Episodic look at married life and in-law problems. Adventures include a ride on a crowded trolley with a live turkey; a wild spin in a new auto with the in-laws in tow; and a sequence in ... See full summary »
After numerous failed attempts to commit suicide, our hero (Lloyd) runs into a lawyer who is looking for a stooge to stand in as a groom in order to secure an inheritance for his client (... See full summary »
Twenty years after his triumphs as a freshman on the football field, Harold is a mild-mannered clerk who dreams about marrying the girl at the desk down the aisle. But losing his job ... See full summary »
While at an amusement park, two men try to win the heart of a young lady. They compete with each other while attempting to find her runaway dog, and they race to ask her mother's permission to take her up in a hot air balloon.
Country Doctor, Jack Jackson is called in to treat the Sick-Little-Well-Girl, who has been making Dr. Saulsbourg and is sanitarium very rich, after years of unsuccessful treatment. His ... See full summary »
Fred C. Newmeyer,
John T. Prince
The young couple have decided to marry and it is time to ask the father for the hand of his daughter. Problem is, the father does not want to give the daughter away. So every time he goes ... See full summary »
Episodic look at married life and in-law problems. Adventures include a ride on a crowded trolley with a live turkey; a wild spin in a new auto with the in-laws in tow; and a sequence in which Hubby accidently chloroforms his mother-in-law and is convinced that he has killed her. When she begins sleep-walking, he thinks that she has returned to haunt him. Written by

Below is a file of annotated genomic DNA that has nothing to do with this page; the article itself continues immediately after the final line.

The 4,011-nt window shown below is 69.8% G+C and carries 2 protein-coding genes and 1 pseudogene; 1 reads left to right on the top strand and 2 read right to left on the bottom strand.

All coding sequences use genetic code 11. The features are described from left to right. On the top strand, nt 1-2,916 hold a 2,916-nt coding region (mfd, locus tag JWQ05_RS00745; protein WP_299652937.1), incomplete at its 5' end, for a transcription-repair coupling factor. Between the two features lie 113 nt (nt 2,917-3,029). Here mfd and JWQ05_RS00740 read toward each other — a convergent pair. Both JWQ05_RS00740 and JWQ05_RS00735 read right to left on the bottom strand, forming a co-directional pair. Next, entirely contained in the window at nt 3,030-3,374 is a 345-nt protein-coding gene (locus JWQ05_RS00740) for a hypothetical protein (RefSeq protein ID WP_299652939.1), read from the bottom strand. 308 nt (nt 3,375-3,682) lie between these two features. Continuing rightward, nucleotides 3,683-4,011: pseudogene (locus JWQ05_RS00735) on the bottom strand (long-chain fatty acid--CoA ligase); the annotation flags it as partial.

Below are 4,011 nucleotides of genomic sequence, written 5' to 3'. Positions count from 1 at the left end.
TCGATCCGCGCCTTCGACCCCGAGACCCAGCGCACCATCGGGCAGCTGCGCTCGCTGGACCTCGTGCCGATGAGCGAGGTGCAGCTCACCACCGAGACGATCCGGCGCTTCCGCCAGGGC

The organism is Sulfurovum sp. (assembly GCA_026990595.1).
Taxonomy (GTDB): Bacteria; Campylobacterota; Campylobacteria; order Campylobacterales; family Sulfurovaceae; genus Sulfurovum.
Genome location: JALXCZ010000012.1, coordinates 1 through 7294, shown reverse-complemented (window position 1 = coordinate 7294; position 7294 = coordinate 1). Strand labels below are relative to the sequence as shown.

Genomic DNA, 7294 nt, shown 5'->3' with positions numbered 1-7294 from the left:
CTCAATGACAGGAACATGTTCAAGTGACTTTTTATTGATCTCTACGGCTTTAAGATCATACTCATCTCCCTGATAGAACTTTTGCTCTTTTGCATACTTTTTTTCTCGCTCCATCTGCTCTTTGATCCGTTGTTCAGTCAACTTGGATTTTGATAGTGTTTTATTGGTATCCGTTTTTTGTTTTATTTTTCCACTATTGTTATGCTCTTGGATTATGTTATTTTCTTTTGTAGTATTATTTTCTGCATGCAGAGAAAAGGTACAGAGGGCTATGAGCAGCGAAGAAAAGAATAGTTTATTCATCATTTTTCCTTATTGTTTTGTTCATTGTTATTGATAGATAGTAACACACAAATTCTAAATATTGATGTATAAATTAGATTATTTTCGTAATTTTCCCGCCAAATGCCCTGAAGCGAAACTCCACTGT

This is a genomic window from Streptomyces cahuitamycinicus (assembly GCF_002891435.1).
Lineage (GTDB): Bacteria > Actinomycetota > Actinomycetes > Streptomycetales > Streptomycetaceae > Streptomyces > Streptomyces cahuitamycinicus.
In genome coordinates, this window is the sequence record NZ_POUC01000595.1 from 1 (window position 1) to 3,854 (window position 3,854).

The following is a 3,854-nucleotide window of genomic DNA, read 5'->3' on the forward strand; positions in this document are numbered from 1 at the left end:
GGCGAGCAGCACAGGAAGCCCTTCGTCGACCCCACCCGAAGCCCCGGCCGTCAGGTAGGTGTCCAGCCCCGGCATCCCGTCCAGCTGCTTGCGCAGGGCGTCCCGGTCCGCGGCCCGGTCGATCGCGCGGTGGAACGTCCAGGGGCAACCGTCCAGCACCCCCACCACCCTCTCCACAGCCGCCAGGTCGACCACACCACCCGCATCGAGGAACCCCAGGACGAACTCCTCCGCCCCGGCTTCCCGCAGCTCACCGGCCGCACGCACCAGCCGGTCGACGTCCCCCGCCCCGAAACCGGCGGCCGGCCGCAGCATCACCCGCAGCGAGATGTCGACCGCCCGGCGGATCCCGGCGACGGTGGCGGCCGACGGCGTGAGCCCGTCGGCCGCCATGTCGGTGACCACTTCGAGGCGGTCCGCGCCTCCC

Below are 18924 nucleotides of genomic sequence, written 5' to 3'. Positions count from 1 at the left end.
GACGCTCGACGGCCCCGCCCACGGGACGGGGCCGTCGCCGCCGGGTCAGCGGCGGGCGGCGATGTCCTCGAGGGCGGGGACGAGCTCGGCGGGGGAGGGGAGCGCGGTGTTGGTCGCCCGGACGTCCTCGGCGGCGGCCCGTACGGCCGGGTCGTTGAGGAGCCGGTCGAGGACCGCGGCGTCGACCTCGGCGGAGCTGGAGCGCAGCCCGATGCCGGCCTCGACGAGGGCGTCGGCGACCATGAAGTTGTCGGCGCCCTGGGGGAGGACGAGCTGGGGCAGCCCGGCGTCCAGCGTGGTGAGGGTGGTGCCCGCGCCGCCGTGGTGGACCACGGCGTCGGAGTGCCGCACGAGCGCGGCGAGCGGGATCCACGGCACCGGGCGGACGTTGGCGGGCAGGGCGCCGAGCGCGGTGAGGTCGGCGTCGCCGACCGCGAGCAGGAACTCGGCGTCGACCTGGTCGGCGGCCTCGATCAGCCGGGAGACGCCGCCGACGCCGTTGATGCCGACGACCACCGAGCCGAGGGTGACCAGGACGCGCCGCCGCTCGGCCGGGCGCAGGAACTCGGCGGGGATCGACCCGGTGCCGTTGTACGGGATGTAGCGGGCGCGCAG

Herman Seifer <firstname.lastname@example.org>
Most of his films find Harold Lloyd struggling for success against impossible odds in order to make good and win the girl. HOT WATER is atypical, for here we find that Lloyd has already made good and won the girl--but now he has to put up with his in-laws, and his wife's family is enough to daunt the bravest man: a nasty baby brother, a free-loading older brother, and a battle-ax mother who has "a natural gift for destruction." This short film--which finds Lloyd dismayed when he wins a live turkey at a raffle, the victim of some truly savage back-seat-driving, and then convinced that he has accidentally killed his hateful mother-in-law--abounds with one sight gag after another, and easily equals any of the longer and better known films Lloyd made later in his career.
With his signature straw hat, round glasses, and innocent enthusiasm, Lloyd personifies the go-getter spirit of the 1920s, and he is generally regarded as one of the three great male silent comics; sadly, however, his films have been somewhat neglected over the years and seldom receive the attention showered on the films of Charlie Chaplin and Buster Keaton. If you've never been exposed to Lloyd beyond his famous SAFETY LAST, you'll find HOT WATER an excellent place to begin--a film sure to make you want to see more and more.
Gary F. Taylor, aka GFT, Amazon Reviewer
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